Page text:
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Bobbleheads! One local man's collection will make your head spin

By Amelia Blades Steward


John Evans, wearing an original Washington Senators jersey shares the bobblehead replicas of WIlliam “Refrigerator” Perry and Fran Tarkenton.


When their heads bobble, they make us smile. Chinese nodding-head figures were documented in England and Continental Europe as early as the 1770s. Some believe that bobbleheads may have been popular in temples in Asia much earlier than that. While baseball and football figures were the most popular among collectors in the beginning, now collectors are drawn to bobbleheads of minor league team players, presidents, and celebrities. The latest trend in bobbleheads is gnomes. John Evans of Easton developed a passion for sports bobbleheads at an early age. That passion led to his collection of more than 525 figures that adorn his home today, along with a million baseball cards.

A bobblehead roundup of several famous basketball stars

When did you start collecting?

In 1966, at the age of 12, I acquired my first ceramic bobblehead when I was attending a Redskins football game with my father. My father took me regularly to baseball and football games in suburban D.C. where we lived. I was partial to the teams there.


What made you start your collection?

It’s the whimsy of the figures and the fun of looking at their heads bobble that makes me smile. As I became an adult, my journalism career helped to feed the passion behind my collection. As a sportswriter and photographer, I got to cover games and collect the bobbleheads of players I saw play. I even got a bobblehead made of myself and gave it to my wife Linda so she wouldn’t miss me while I was away covering games.


What are your favorite things in your collection?

My collection of sports bobbleheads includes baseball, football, basketball, golf, and Nascar figures, as well as women’s sports figures. My favorite bobbleheads are figures of William “Refrigerator” Perry, who has a refrigerator next to him on the bobblehead, and Joe Namath, as well as Jenny Finch, USA softball player. I also have nearly every Oriole bobb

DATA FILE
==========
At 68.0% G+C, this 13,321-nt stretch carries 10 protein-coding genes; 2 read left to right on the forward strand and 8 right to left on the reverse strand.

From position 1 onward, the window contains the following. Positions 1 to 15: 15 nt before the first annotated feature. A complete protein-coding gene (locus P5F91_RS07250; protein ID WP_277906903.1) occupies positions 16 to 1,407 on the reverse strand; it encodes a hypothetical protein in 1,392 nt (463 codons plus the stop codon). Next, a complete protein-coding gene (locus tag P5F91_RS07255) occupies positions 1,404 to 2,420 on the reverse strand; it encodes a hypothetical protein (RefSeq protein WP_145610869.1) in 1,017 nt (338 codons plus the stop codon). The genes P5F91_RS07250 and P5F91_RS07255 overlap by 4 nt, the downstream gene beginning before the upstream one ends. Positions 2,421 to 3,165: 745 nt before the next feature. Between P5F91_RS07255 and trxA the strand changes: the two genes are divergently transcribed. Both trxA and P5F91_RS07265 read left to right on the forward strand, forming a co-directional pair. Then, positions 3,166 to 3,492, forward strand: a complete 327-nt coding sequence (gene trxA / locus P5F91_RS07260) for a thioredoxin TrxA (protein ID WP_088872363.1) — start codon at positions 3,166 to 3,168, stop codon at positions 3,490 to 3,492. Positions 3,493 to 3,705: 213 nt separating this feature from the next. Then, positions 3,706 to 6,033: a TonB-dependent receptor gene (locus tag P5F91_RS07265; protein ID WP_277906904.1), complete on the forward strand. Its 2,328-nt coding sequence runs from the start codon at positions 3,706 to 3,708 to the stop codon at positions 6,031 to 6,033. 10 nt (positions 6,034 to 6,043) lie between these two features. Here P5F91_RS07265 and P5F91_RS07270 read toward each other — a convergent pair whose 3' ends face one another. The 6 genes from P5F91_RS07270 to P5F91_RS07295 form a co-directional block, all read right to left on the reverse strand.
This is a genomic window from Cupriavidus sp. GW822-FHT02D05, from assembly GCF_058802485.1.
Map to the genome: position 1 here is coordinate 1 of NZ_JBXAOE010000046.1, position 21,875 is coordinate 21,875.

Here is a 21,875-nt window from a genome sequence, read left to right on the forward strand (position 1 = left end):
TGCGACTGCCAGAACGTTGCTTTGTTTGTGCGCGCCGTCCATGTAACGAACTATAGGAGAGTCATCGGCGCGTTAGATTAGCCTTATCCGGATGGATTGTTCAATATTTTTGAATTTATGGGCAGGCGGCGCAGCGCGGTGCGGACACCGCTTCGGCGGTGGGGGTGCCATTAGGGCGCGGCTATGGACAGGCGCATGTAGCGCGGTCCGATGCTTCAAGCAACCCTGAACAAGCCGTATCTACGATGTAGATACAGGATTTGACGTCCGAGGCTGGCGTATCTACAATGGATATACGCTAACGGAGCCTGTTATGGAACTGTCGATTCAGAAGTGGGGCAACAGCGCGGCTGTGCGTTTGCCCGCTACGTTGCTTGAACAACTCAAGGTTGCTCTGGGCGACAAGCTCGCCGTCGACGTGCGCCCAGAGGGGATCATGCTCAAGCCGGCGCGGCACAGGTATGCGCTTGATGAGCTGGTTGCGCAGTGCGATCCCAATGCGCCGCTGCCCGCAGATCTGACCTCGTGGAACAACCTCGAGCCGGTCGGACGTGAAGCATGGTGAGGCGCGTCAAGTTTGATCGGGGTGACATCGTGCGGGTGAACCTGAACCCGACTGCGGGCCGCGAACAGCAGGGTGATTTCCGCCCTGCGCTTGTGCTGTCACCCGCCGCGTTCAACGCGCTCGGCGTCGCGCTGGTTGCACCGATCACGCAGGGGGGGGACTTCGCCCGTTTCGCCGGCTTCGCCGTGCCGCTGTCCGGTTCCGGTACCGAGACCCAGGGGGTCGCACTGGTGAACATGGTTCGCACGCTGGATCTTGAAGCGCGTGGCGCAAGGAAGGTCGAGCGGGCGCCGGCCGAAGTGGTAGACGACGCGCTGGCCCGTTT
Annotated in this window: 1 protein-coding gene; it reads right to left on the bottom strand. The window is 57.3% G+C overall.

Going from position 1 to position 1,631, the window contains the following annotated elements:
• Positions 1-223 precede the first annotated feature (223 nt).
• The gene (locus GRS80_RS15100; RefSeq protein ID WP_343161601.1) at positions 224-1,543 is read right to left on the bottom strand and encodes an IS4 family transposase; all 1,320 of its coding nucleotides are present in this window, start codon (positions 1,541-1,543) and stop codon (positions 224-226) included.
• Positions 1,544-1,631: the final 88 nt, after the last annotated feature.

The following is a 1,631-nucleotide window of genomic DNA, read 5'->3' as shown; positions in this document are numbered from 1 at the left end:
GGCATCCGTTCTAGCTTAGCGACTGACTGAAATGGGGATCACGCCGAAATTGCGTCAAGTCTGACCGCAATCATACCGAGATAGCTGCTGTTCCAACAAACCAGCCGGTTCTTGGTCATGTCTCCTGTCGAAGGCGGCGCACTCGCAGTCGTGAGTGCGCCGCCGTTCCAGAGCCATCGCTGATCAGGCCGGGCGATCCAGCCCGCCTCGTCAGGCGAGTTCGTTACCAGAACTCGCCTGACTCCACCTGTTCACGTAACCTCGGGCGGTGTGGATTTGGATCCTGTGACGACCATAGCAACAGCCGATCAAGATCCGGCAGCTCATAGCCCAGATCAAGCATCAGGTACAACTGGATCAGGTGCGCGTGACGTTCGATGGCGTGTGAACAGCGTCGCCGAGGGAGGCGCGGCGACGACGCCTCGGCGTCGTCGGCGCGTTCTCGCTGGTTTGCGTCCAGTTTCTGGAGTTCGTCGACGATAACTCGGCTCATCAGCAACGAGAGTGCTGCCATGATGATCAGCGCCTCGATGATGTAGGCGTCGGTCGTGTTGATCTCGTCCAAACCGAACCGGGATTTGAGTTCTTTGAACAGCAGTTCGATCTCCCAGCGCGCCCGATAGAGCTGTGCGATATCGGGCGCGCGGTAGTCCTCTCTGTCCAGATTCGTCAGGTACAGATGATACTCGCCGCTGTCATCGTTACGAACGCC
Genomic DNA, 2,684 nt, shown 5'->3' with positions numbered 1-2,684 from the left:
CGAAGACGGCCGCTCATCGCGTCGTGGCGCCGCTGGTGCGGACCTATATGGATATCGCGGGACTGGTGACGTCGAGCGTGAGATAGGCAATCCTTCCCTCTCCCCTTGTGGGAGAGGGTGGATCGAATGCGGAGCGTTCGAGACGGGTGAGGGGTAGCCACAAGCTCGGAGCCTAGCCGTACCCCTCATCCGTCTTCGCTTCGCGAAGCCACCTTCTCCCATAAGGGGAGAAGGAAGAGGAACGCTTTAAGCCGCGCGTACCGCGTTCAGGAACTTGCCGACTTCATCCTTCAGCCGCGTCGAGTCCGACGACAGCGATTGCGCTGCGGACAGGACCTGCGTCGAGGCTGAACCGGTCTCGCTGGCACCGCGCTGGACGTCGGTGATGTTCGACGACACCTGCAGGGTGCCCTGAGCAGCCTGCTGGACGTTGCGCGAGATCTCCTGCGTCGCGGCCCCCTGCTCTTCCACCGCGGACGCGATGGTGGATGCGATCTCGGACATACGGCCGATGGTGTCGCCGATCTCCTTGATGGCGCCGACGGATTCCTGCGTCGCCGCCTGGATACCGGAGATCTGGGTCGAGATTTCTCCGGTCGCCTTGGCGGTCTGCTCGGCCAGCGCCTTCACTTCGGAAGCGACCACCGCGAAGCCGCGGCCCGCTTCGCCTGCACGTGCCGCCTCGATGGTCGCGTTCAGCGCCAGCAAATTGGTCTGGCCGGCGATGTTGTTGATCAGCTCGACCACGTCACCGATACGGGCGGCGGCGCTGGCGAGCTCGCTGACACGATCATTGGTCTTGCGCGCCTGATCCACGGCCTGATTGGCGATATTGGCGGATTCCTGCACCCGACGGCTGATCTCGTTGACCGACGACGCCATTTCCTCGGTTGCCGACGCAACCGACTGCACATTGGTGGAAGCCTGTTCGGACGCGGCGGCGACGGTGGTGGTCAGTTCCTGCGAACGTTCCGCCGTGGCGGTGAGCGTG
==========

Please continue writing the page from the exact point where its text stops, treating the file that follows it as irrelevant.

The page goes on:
lehead ever produced.


What was your first piece?

My first bobblehead was a generic figure of the Washington Redskins team. Among sports bobbleheads, team mascots were often the first to be collected. Bobbleheads of individual players did not come about until the 1960s.


A peek inside Evans’ all-women bobblehead cabinet

What are you still collecting?

I don’t think about resale as much as about what I like. I usually collect for the team and the novelty of the bobblehead. I still enjoy figures with unusual poses, that move or talk, or that are caricatures of people.





What are you doing with your collection?

Now that I am retired, my collection helps me stay in touch with the game and its history. I love the game and sports bobbleheads are part of the game. I guess it’s worth what anyone wants to pay for it, but I imagine I will keep the collection for a while longer.

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